Lastly, in terms of protection, Web Application Firewalls (WAF) have difficulties detecting the signatures associated with client-side vulnerabilities as their blacklists are quickly outdated, and the processing power to parse and analyze the code is immense and not-scalable.
Client-side browser malware case study: Magecart
Magecart is the most representative and successful family of attacks focusing on client-side execution. At Hdiv, we believe that other types of client-side browser malware will follow.
The goal of Magecart is straightforward. Instead of capturing personal data or stealing intellectual property, Magecart is purely money-driven. In particular, Magecart scrapes consumer-facing e-commerce sites to capture payment credentials including credit card numbers, holder names and addresses, and credit card security codes. Essentially, Magecart searches out all of the information required to process an electronic credit card payment.
As in most client-focused attacks, no server data is breached.
The anatomy of Magecart includes three different subsystems and 5 main stages:
1. Magecart compromises code base
2. Magecart scrapes and steals data
3. Magecart collects and packages stolen credentials
Finally, the ring of hosts that receive the stolen credentials will consolidate and store the bounty. To avoid exfiltration protections, these hosts will appear to be part of the legitimate system, including domain names related to the target application and even valid TLS Certificates that make the exfiltration appear legal. As many as 500 sites affiliated with the Magecart collecting data network have been identified to date.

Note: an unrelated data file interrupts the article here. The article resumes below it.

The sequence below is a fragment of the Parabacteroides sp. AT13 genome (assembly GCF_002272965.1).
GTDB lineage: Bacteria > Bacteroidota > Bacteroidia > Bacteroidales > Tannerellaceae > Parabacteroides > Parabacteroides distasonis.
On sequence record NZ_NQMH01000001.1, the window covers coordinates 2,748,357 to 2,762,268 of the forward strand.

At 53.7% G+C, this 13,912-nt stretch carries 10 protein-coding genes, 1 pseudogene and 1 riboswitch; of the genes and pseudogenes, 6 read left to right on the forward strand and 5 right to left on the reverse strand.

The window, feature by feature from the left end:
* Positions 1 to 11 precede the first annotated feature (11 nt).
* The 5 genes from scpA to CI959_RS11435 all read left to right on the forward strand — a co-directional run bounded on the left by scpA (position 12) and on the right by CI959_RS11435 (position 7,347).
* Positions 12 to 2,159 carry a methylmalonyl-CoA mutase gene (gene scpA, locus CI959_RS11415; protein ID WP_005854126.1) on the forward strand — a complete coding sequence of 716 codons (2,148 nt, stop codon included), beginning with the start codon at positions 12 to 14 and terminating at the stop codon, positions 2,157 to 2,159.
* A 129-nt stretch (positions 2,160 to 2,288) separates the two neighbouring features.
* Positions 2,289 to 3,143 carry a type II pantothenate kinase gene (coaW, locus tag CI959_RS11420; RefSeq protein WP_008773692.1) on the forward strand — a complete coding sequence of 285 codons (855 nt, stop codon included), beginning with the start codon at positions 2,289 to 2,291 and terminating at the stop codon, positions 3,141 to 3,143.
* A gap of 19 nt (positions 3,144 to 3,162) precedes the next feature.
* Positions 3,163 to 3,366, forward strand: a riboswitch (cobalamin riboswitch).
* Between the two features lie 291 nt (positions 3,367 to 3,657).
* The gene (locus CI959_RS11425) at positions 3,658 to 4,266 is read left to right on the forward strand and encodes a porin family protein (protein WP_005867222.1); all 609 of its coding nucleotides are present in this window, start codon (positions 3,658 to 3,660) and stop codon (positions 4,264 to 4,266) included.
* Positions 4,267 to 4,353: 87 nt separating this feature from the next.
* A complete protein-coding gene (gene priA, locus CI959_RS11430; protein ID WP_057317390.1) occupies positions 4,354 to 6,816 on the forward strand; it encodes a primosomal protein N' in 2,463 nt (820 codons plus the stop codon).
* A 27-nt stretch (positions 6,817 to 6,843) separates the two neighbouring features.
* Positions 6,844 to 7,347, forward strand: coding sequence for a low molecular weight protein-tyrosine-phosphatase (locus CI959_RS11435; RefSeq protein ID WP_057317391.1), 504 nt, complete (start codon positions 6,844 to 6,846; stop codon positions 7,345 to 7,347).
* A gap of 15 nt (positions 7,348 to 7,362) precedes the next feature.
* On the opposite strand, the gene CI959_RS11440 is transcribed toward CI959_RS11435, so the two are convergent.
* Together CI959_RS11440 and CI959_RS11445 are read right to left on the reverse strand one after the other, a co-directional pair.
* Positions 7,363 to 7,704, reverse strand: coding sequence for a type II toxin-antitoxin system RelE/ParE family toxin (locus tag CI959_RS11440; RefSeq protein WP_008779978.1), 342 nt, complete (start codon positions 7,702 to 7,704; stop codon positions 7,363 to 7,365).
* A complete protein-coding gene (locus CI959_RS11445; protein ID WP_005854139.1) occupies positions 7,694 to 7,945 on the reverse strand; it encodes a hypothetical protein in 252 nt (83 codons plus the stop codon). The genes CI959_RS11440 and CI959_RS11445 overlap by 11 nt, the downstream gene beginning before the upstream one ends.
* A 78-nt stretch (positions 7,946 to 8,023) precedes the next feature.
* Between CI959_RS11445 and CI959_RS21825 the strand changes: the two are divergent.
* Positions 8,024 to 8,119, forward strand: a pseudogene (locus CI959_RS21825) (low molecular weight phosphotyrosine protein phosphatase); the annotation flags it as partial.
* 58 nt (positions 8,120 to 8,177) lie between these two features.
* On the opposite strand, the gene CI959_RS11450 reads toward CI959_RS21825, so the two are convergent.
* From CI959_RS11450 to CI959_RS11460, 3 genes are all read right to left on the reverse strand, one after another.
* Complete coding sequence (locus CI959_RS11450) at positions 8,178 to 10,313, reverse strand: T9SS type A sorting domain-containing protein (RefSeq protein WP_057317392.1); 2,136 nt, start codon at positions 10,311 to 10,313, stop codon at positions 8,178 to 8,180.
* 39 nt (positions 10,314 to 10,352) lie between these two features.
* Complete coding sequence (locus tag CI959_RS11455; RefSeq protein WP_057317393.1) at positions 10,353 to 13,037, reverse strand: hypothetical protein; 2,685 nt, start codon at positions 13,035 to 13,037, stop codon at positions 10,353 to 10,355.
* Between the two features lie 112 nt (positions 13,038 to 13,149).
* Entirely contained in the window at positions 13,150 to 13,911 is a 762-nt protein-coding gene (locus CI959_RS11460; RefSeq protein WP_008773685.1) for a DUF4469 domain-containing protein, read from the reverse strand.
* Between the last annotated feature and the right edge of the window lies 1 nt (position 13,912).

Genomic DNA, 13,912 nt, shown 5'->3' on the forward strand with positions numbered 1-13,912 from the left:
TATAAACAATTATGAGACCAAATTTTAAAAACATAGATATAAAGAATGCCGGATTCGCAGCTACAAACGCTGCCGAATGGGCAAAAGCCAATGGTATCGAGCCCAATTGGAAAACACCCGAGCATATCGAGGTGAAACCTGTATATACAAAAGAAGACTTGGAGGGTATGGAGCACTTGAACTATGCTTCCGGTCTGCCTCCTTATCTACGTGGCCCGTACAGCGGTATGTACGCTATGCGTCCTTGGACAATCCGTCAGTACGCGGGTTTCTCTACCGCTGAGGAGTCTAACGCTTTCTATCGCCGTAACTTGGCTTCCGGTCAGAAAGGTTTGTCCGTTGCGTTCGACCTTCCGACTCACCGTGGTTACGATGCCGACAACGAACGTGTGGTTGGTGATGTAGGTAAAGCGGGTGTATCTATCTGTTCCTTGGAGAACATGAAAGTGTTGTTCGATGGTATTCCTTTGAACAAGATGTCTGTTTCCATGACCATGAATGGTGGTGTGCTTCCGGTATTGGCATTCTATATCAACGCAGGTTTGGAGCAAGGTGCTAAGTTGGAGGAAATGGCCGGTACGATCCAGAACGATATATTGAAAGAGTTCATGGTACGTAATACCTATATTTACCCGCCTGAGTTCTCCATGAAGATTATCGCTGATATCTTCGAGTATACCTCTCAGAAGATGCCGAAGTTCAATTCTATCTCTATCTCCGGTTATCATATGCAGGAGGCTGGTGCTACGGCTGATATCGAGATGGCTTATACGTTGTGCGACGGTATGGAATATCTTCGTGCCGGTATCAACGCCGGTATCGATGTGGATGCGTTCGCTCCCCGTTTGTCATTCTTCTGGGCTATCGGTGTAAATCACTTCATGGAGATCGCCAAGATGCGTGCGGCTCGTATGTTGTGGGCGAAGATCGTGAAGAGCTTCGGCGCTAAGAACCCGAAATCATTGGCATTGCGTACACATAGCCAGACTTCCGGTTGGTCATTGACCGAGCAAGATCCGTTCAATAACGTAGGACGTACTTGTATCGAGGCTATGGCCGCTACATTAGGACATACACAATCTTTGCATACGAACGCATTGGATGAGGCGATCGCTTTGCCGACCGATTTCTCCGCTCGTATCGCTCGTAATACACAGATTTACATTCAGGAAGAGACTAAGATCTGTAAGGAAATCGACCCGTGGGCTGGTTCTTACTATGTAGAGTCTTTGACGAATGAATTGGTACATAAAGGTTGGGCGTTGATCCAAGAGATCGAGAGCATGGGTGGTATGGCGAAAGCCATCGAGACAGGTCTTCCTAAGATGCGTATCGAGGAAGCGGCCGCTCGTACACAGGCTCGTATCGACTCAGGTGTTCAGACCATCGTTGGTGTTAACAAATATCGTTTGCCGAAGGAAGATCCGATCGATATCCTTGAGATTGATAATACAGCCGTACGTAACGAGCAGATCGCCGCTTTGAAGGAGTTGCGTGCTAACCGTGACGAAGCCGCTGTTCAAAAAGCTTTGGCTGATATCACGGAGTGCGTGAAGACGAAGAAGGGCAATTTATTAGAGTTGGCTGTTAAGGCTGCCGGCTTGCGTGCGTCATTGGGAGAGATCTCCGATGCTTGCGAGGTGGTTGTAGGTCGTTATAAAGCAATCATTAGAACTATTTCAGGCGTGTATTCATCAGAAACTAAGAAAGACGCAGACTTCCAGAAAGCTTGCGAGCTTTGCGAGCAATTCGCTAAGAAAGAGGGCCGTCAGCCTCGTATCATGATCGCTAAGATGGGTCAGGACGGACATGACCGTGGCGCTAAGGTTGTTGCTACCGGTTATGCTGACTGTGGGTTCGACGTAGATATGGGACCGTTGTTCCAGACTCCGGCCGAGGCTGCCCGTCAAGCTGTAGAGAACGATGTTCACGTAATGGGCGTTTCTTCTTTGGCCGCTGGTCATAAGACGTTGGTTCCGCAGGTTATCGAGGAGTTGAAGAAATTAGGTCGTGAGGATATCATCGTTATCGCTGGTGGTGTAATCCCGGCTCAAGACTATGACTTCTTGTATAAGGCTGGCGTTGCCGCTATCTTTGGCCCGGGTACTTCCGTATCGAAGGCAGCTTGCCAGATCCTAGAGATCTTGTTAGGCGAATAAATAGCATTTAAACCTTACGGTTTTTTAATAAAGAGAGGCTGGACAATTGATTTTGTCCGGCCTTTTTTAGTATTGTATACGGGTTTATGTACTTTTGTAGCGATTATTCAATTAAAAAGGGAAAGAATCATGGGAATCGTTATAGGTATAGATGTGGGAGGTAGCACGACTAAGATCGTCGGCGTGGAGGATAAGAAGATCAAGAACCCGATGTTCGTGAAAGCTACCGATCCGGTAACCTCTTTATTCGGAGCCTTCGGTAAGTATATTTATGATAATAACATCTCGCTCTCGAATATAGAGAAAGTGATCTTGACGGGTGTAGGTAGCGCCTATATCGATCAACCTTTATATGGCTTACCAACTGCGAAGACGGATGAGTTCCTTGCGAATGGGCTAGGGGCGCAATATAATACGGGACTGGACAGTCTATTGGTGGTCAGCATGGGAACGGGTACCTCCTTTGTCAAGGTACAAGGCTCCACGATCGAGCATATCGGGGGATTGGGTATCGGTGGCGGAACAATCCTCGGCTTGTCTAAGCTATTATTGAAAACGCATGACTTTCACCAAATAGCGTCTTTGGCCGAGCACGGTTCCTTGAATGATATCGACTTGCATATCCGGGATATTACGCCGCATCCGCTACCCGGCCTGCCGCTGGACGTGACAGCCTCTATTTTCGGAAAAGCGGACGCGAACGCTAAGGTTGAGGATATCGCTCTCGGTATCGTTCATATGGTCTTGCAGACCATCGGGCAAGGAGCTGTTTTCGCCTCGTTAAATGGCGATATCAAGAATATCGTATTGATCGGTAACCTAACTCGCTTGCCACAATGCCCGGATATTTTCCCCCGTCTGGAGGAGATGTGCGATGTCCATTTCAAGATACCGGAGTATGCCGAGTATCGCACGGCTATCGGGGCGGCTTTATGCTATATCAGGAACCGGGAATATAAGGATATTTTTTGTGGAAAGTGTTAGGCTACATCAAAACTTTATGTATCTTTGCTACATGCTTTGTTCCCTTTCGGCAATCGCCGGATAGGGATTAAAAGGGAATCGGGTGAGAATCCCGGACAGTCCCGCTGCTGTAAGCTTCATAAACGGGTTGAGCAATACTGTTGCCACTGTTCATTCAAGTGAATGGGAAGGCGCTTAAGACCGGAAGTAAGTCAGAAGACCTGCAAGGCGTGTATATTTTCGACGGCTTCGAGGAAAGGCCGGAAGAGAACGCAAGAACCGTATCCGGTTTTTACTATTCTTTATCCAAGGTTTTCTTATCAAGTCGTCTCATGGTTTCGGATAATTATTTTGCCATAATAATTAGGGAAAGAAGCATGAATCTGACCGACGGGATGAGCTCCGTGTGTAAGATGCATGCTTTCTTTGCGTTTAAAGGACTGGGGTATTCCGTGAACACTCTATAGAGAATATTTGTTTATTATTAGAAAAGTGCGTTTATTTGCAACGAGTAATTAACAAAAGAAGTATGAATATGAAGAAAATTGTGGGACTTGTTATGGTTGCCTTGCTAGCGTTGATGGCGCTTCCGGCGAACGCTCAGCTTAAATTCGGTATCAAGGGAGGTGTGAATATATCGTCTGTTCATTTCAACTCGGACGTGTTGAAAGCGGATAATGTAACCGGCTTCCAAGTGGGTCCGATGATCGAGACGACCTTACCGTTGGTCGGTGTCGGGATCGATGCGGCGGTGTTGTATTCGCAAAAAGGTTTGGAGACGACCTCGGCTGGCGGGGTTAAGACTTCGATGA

Notable Magecart campaign examples
Components of Magecart have been found across millions of websites and although not all of them have been successfully exploited, the potential of the strategy used by Magecart becomes more and more obvious.
- British Airways: one of the best-known cases, around 380K stolen along with payment credentials. The supply chain vulnerability seems to be related to XSS and it targeted the payment sections of the travel site.
- Ticketmaster: affected around 5% of customers. Magecart code was injected in the code base of an external developer for Ticketmaster, Inbenta, that provides a customer support chatbot.
- Newegg: scrapping happened in the payment system leveraging the same Magecart code found in the British Airways campaign.
Hdiv RASP client-side malware protection features
Hdiv Security AppSec approach
The protection philosophy of Hdiv Security is rooted in the idea that effective application protection should be holistic (protecting from all kinds of risks), automatic, developer-friendly, and based on positive models, as opposed to blacklist rules.
Hdiv Protection (RASP) protects against Magecart
Hdiv Protection (RASP) works during runtime as part of your application server infrastructure to protect from attacks to the vulnerable parts of applications, APIs, and microservices.
Implementing a runtime approach is crucial for the correct mitigation of Magecart-type attacks. This approach is deployed by an agent that instruments key parts of the execution flow.
Depending on the configuration of the system,Hdiv RASP has the capacity to not only monitor and detect the presence of Magecart code but to also block the attack from succeeding.
We can help
What is your experience with Magecart? Are you looking for an efficient way of securing your apps against client-side browser malware? Let’s talk! drop us a line at daniel at hdivsecurity dot com.